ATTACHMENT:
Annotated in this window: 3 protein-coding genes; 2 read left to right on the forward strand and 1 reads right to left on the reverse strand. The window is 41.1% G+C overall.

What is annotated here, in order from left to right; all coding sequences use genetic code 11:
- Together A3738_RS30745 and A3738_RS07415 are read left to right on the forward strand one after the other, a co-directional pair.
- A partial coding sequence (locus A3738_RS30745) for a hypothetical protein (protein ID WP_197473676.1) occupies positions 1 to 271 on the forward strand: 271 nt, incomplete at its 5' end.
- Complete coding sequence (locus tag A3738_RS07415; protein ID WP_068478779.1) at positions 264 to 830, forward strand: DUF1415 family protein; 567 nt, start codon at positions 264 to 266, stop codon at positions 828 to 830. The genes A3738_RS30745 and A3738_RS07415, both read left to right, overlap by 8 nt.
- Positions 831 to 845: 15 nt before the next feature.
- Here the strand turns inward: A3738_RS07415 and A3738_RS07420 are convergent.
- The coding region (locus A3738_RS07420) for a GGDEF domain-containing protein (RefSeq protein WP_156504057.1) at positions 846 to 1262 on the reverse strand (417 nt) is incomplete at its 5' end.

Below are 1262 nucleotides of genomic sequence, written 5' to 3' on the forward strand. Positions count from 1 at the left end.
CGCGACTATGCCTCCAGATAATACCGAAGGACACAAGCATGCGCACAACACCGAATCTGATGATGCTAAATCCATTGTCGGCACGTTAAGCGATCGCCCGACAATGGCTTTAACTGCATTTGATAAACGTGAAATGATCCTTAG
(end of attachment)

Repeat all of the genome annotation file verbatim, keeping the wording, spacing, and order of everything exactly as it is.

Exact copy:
Annotated in this window: 3 protein-coding genes; 2 read left to right on the forward strand and 1 reads right to left on the reverse strand. The window is 41.1% G+C overall.

What is annotated here, in order from left to right; all coding sequences use genetic code 11:
- Together A3738_RS30745 and A3738_RS07415 are read left to right on the forward strand one after the other, a co-directional pair.
- A partial coding sequence (locus A3738_RS30745) for a hypothetical protein (protein ID WP_197473676.1) occupies positions 1 to 271 on the forward strand: 271 nt, incomplete at its 5' end.
- Complete coding sequence (locus tag A3738_RS07415; protein ID WP_068478779.1) at positions 264 to 830, forward strand: DUF1415 family protein; 567 nt, start codon at positions 264 to 266, stop codon at positions 828 to 830. The genes A3738_RS30745 and A3738_RS07415, both read left to right, overlap by 8 nt.
- Positions 831 to 845: 15 nt before the next feature.
- Here the strand turns inward: A3738_RS07415 and A3738_RS07420 are convergent.
- The coding region (locus A3738_RS07420) for a GGDEF domain-containing protein (RefSeq protein WP_156504057.1) at positions 846 to 1262 on the reverse strand (417 nt) is incomplete at its 5' end.

Below are 1262 nucleotides of genomic sequence, written 5' to 3' on the forward strand. Positions count from 1 at the left end.
CGCGACTATGCCTCCAGATAATACCGAAGGACACAAGCATGCGCACAACACCGAATCTGATGATGCTAAATCCATTGTCGGCACGTTAAGCGATCGCCCGACAATGGCTTTAACTGCATTTGATAAACGTGAAATGATCCTTAG